Act before it’s too late

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Act before it’s too late


Cho Young-tae
The author is a professor of demographics at Seoul National University.

Aspiring teachers took to the streets to protest after Seoul slashed the quota for the recruitment of teachers for public elementary schools by as much as 88 percent in 2017. The fiasco was caused after years of delays in quota adjustments despite thinning classrooms due to the low birthrate. The oversupply still plagues the education field, with many qualified teachers unable to find work. The rapid demographic changes from the low birthrate and aging population have already begun to unsettle society in many corners.

With the birthrate at rock bottom for years, the child birth market is nearly dead in Korea. Actress Lee Young-ae made headlines when she joined a consortium to take over the nearly bankrupt Cheil General Hospital and Women’s Healthcare Center, one of Korea’s oldest and first obstetrics-focused hospital. I was more surprised that an actress had to come forward, not the government, to save one of the few surviving women-focused medical institutions. Its closure has meaning beyond the medical scene.

There can be many reasons behind the hospital’s troubles, including labor disputes and managerial wrongdoings. But the biggest factor is the sharp fall in pregnancies and births. Numerous obstetric clinics closed down or changed their medical services over the last decade. The extinction that began in the provinces and small towns has spread to the capital and even large hospitals.



Not all infants are born healthy. The closure of Cheil means fewer obstetrics-specialty facilities that can provide postpartum emergency care. This could be a serious social problem that demands the government’s attention.

The preschool community is in disarray also due to negligence to demographic challenges. Preschools have fallen victim to partisan disputes, with three bills related to kindergartens pending in the National Assembly following the findings of misappropriation of state subsidies by preschool institutions.

Preschool education is a public interest as it is partly financed by public funds. At the same time, the institutions are run by individuals and should be respected in terms of management independence as private enterprises.

The problem should be addressed beyond the dispute over whether preschool education institutions count as public or private. A preschool institution usually accepts enrollment from the age of three and is mostly attended by children aged four to six. Those eligible to enter preschool in 2019 were born in 2015, a year with an estimated 430,000 births. A similar number of babies were born in 2013 and 2014. But in 2017, the number shrank to 350,000 and about 310,000 last year. Fewer are expected to be born this year.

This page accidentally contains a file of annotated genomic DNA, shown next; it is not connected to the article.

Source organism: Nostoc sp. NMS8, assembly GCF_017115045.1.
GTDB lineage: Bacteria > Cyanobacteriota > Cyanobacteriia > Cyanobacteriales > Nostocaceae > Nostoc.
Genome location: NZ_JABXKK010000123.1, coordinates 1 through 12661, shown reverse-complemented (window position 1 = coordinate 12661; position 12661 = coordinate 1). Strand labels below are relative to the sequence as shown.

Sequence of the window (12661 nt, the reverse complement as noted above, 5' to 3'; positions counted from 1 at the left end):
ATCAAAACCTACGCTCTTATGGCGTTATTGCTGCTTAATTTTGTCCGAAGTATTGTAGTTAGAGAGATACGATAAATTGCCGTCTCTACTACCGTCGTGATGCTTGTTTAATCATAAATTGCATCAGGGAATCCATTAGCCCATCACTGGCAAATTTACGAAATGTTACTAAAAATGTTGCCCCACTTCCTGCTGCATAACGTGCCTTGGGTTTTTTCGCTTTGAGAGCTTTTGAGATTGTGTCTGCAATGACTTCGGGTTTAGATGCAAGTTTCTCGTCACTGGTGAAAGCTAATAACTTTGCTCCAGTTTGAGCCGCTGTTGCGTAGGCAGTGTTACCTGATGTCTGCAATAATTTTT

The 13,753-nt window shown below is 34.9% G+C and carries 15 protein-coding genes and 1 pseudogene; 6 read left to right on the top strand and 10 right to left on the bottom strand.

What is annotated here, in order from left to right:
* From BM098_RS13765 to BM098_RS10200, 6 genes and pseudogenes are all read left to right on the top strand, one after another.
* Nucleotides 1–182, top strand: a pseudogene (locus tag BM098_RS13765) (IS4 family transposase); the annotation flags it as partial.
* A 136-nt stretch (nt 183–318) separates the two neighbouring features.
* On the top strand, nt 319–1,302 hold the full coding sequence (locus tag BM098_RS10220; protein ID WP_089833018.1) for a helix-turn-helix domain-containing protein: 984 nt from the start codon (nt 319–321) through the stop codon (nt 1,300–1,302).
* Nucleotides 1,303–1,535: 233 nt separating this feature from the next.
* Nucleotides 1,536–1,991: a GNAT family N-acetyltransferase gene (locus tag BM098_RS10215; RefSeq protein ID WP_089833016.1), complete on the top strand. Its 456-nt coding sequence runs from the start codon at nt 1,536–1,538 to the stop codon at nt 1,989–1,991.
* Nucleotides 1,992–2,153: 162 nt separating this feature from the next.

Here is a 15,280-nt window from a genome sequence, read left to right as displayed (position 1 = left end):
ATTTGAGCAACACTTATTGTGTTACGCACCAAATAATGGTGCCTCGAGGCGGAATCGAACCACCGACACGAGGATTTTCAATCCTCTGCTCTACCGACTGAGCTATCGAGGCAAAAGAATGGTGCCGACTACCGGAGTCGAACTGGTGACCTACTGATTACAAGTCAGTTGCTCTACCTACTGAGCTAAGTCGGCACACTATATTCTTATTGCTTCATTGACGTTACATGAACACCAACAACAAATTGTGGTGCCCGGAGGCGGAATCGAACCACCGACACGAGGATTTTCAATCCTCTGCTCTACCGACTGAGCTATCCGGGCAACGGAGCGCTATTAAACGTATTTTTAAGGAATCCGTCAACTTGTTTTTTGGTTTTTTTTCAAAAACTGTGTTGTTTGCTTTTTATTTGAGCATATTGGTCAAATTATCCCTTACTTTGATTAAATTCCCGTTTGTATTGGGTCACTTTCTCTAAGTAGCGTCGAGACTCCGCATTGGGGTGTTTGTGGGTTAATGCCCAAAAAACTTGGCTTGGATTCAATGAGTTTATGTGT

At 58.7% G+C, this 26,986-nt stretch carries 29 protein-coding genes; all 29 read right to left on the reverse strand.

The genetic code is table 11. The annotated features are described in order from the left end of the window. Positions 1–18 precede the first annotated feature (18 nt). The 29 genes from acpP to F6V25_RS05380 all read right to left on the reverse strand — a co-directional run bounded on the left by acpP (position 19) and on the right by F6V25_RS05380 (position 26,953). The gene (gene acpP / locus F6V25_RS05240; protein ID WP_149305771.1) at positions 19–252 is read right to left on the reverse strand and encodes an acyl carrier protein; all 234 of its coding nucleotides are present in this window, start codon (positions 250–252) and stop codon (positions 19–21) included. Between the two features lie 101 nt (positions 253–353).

Classrooms will be empty beginning in 2021. Regardless of the laws at the National Assembly, most preschool institutions will run into financial troubles due to a critical lack of children. The first to go under will be outside the big cities. Child care will become increasingly difficult there. This is not the time for rivaling parties to wrangle about the three controversial pieces of legislation. They must discuss the viability of preschool institutions in three years time and beyond. Again, the government’s role is important. It needs to consider the idea of nationalizing preschools. Otherwise, the government will only further discourage people from having children.

Another factor demanding immediate attention is reinforcement in the pipeline for nurses and caregivers. Nurses are groomed from nursing schools at universities. More nursing professionals are needed to meet the fast aging society. The need for caregivers also requires more people. Most four-year universities are running nursing departments across the country and are in high demand due to the growing need.
But most nursing schools are currently available in regional universities. Although nursing schools remain popular, regional universities in general have difficulty drawing new students. Out of over 200 nursing departments, only 15 are in Seoul.

Most privately-run universities in local areas are expected to run into financial difficulties in two years’ time. As a result, our nursing training and supply system could be ruined. The Ministry of Health and Welfare must not stay on the sidelines by regarding it as the jurisdiction of higher education. The government must bolster our system to nurture nurses in some form within this year.

The bottleneck of elementary school teachers could have been avoided if both Seoul and the central government had prepared in advance.

The crisis in the child birth market, preschool education and nursing staff shortages could happen in the near future. It is up to the government to prevent chaos.

Translation by the Korea JoongAng Daily staff.

JoongAng Ilbo, Jan. 3, Page 31
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